The Bonneville Power Administration and Columbia Basin Indian tribes have agreed on a proposal to increase protection for endangered and threatened salmon.
PORTLAND — Federal officials have reached a settlement with four of five Northwest tribes that would leave hydroelectric dams in the Columbia Basin intact and commit federal agencies to spend $900 million on improving conditions for endangered salmon.
Regional tribes and federal agencies that manage 24 dams and irrigation projects along the Columbia and Snake rivers have been legal adversaries for years over balancing fishing rights, salmon runs and power demands.
Under the settlement announced today by the Bonneville Power Administration, the tribes would end lawsuits they have filed against the federal agencies over management of the power-producing system and agree not to file further lawsuits for 10 years.
During that time, the federal agencies would expand their efforts to protect endangered and threatened fish in the Columbia Basin, spending the $900 million for hatchery improvements, stream restoration work, screens to protect fish and additional spillway weirs on some of the dams.
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However, the settlement may still face some hurdles.
Another regional tribe, the Nez Percé, has not signed on.
And environmental groups and fishing groups were critical of the agreement because it would take the possibility of dam-breaching off the table.
“This agreement doesn’t change the law, it doesn’t change the science,” said Todd True, attorney for Earthjustice, representing a number of environmental groups.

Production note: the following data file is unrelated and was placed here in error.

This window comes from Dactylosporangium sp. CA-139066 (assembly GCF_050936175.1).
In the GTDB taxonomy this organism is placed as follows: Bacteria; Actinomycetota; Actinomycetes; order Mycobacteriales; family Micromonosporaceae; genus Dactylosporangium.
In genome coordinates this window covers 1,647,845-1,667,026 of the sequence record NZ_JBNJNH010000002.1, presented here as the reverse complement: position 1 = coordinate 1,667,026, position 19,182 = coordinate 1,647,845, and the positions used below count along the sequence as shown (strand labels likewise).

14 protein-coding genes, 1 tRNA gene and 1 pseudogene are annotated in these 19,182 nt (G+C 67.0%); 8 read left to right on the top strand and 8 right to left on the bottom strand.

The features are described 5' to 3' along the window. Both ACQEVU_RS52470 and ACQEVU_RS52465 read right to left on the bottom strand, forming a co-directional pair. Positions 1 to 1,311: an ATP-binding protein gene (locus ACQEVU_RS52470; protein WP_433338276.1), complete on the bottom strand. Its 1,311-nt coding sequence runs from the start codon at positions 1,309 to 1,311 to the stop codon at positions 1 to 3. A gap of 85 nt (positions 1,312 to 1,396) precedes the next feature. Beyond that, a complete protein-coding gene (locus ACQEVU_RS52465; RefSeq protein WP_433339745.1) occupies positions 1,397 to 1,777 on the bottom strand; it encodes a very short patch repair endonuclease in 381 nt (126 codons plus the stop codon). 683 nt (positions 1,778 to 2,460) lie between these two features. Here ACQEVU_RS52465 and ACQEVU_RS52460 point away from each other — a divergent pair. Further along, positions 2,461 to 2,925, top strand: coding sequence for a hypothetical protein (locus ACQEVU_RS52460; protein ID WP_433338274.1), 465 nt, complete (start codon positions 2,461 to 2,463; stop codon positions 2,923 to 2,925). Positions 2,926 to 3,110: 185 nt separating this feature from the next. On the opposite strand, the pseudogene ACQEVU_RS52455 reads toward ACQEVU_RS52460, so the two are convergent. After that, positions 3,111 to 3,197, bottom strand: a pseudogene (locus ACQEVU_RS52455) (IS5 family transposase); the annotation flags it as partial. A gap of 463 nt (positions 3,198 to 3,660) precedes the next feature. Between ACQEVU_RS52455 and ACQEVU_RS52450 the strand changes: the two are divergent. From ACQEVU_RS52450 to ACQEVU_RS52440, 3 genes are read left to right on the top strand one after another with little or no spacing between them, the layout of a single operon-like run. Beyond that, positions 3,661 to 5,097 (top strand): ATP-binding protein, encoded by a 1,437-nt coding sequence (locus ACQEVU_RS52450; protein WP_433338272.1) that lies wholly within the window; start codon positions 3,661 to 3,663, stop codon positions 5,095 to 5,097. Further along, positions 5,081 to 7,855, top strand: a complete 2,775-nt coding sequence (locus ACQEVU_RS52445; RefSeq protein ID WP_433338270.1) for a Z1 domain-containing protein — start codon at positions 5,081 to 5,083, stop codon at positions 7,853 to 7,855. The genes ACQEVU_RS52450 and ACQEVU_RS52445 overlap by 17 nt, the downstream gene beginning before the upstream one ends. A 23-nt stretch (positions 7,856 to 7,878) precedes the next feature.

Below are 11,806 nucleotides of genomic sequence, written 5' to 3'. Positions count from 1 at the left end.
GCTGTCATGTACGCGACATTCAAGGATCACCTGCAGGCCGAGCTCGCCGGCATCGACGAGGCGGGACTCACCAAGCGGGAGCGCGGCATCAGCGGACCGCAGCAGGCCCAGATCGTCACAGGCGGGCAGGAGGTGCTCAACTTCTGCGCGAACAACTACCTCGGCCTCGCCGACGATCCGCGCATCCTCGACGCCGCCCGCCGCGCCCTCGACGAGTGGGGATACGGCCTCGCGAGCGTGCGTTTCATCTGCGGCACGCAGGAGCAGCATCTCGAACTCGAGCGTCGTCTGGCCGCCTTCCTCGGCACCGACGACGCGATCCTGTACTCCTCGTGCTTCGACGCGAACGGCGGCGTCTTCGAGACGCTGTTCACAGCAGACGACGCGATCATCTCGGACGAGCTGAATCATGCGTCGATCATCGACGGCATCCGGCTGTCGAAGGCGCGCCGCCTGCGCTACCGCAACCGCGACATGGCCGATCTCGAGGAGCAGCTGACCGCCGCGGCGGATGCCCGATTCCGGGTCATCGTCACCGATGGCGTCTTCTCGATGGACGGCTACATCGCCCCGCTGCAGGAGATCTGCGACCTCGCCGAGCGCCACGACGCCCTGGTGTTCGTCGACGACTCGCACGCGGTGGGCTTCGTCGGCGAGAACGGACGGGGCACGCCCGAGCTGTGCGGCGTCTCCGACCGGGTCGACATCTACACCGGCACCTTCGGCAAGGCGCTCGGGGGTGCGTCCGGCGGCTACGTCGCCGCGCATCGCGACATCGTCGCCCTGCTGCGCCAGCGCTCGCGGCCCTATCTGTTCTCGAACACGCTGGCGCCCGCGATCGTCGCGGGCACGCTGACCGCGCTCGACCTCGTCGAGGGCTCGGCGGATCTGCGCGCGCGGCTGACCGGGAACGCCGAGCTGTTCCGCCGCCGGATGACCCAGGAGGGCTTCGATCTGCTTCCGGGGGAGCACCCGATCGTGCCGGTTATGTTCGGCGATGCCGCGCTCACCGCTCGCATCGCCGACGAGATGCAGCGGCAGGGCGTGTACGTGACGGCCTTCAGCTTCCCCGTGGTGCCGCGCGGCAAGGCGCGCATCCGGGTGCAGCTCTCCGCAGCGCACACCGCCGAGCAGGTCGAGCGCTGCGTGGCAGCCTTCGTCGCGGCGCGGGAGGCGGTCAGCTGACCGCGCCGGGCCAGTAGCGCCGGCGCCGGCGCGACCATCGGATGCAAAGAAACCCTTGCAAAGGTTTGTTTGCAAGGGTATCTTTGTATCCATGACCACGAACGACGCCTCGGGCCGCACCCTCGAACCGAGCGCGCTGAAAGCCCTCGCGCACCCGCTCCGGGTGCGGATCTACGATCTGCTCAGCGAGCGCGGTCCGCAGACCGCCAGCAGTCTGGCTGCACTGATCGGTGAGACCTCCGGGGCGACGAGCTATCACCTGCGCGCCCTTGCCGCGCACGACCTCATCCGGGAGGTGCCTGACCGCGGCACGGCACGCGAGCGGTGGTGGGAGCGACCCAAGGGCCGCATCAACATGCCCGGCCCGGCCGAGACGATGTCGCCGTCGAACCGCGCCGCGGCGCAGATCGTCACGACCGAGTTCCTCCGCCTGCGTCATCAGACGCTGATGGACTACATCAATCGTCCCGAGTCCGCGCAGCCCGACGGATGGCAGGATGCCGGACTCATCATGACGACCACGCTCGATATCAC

“It addresses issues that may be important to the tribes, but it doesn’t address the critical issue of river operations,” True said.
Environmentalists have argued that salmon populations cannot recover without removing some dams.
It is unclear whether a federal judge who has been holding hearings on the lawsuits will give his blessing to the agreement.
U.S. District Judge James Redden has rejected several plans from the Bonneville Power Administration for balancing the conflicting demands on the Columbia Basin. In 2005 he ordered the agency to negotiate with regional tribes, Oregon and Washington state on ways to better protect fish.
Negotiations with the states are continuing.
Before the agreement can be implemented, federal agencies will first have to persuade Redden that they have a workable scientific plan for protecting fish. That plan, separate from the agreement announced today, is called a biological opinion.
Redden has given federal officials until May 5 to present him with a new biological opinion.
The BPA and the four tribes that announced the settlement hope it will give impetus to resolving disputes that have been raging for years over how to protect endangered and threatened fish in the Columbia and Snake rivers.
The tribes have taken the agency to task for what they felt were inadequate responses to their treaty rights, cultural and religious beliefs that have strong ties to fishing, said John Ogen of the Confederated Tribes of the Warm Springs Reservation.
“There have been improvements and gains secured” in this agreement, Ogen said. “It’s a real action plan for fish.”
The groups say the agreement makes specific commitments to action that haven’t been seen in other plans, including more than 200 specific projects across the basin, ranging from fixing degraded streams and riparian areas to putting in screens and irrigation systems that allow agriculture to move forward but protect fish.
“We have spent decades arguing with each other,” said Steve Wright, BPA administrator. “Today these parties are saying let’s lay down the swords, let’s spend more time working collaboratively to implement measures that help fish and less time litigating.”
The tribes that signed on to the agreement are the Confederated Tribes of the Umatilla Indian Reservation, the Confederated Tribes of the Warm Springs Reservation, the Confederated Tribes and Bands of the Yamaka Nation and the Confederated Tribes of the Colville Indian Reservation.